Smoking can be relaxing for those who love cigarettes, but not for some non-smokers.
In Japan, the practice of omotenashi is one that encompasses manners and consideration for others. This is one reason why Japanese culture is known for cleanliness. Even in places with a scarcity of few rubbish bins, there is little trash on the ground.
While traveling anywhere in Japan, you would become familiar with this way of thinking. With that said, Japan has dozens of written and unwritten rules, known as anmoku-no rule in Japanese. With that in mind, this article shows you where you can smoke including the latest smoking regulations in Japan, with a particular focus on Yokohama.
Smoking rules in Japan
It's illegal for people under 20 to purchase or use cigarettes, and this is equally true for alcohol. In April 2020, new smoking rules commenced in Japan; banning smoking indoors, the installation of separate smoking rooms as well as restricting entry to smoking areas for those under 20 years old. Violations may result in penalties.
While these new rules are primarily aimed at businesses and institutions, everyone needs to play their part. Some places are also removing ashtrays due to the new restrictions. Whether you are a visitor or a resident, it's important to understand where these rules apply.
Where to smoke?
First, smoking and walking at the same time is prohibited to prevent second-hand smoke; it is also good manners. Some highly frequented places, like train stations, have gone further by building smoking booths and designated smoking spots.
Second, when smoking outside, make sure you can access an ashtray or have your own portable ashtray. Furthermore, location is key; you need to keep your distance from schools, hospitals and playgrounds. In Yokohama, you also need to be outside the city’s prohibited areas below.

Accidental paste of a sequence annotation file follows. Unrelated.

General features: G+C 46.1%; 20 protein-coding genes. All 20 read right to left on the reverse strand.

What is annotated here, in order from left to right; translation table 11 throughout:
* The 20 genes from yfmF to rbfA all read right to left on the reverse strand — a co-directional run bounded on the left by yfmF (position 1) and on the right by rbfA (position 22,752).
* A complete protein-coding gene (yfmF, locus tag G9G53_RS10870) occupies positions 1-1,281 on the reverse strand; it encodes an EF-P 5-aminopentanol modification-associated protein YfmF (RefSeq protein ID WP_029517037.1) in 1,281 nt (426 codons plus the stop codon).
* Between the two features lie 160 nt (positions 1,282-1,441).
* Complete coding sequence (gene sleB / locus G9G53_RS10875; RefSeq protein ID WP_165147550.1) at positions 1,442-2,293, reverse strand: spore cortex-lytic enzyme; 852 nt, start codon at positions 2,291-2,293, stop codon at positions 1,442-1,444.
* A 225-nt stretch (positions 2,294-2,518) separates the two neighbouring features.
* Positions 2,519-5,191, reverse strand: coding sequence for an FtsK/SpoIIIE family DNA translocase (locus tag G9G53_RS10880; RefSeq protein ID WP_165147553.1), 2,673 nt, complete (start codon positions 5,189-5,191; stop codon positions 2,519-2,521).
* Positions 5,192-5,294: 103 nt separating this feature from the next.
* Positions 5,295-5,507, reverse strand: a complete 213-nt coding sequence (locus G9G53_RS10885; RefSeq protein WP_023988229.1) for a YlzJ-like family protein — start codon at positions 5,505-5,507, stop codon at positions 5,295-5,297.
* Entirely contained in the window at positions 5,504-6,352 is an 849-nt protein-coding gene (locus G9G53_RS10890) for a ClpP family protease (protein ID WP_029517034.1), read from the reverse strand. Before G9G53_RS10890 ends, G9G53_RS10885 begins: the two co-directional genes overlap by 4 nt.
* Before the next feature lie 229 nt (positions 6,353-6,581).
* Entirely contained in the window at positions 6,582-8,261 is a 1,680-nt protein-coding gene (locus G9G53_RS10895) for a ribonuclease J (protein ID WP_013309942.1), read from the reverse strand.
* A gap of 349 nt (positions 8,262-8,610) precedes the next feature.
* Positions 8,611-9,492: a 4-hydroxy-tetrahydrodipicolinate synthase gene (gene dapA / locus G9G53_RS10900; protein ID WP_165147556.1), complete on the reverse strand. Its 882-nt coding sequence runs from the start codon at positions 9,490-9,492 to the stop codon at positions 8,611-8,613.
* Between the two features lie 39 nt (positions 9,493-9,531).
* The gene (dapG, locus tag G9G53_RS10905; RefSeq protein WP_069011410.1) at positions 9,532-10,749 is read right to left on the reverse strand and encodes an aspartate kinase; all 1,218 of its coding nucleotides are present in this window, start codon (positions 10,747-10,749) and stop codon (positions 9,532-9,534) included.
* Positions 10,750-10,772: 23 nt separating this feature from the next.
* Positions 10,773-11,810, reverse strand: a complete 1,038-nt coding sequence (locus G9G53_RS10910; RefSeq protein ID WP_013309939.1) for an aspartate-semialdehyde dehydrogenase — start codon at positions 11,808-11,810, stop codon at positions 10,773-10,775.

Yokohama Station area including the Bay Quarter shopping mall
Minato Mirai 21 area including the Nippon Maru Memorial Park area
Kannai area near Yokohama Stadium area
Tsurumi Station area
Higashi Kanagawa Station/Nakakido Station area
Shin Yokohama Station area
Totsuka Station area
Keep in mind, there are no exceptions within these areas above; you can only light up in a designated smoking spot. There are also spots near train stations. The signs for smoking spots are noticeable, and there is also an app to get you to the nearest smoking area: “Smoking area information Map”.
The fine is ¥2,000 (approximately $20 USD at time of writing) in Yokohama. Although it's not an expensive penalty, it's better to avoid any problems.
You might find some people smoking outside of designated spots using their pocket ashtrays, which can be purchased from convenience, tobacco and some grocery stores.
The Revised Health Promotion Act
Here is the checklist: Is no one going to be bothered or hurt by your smoking? Is there an ashtray in front of you? Are you far from a playground or hospital? The purpose of the Revised Health Promotion Act is to keep people from second-hand smoke.
According to Hibiki Abe from the Yokohama City Health and Social Welfare Bureau, the measure has evolved over time in Yokohama and has promoted citizen’s health accordingly. The exceptions are private properties, hotel rooms and specific places such as cigar bars and some small-sized restaurants that have been operating before April 2020.
“So far, we haven’t charged anyone or any businesses yet. The measure is well known and most businesses have taken necessary action," says Abe.
Products that are related to cigarettes/tobacco are also covered by the new regulation, including Heat-Not Burn cigarettes such as IQOS, Ploom TECH, glo and pipe tobacco. However, water vapors and electronic cigarettes (e-cigarettes) are excluded from the rules. The reason is e-cigarettes include nicotine, but it doesn't have tobacco itself.
Since the rules have come into the effect, the nature of smoking has changed since the COVID-19 pandemic, says Abe. Smokers now tend to frequent outside areas as several indoor smoking booths were closed to reduce the risk of developing virus clusters. The more people smoke outside, the higher the risk of second-hand smoke. Abe adds this issue needs to be fixed soon as some locals have started to complain about it.
Yokohama City has its own rule called “Hama rule” that bans littering in the town. The littering of garbage, cigarette butts and the like is disallowed. Violators may have to pay a fine of up to ¥20,000.
If more people can exercise a little bit of courtesy and manners, everyone can live safely.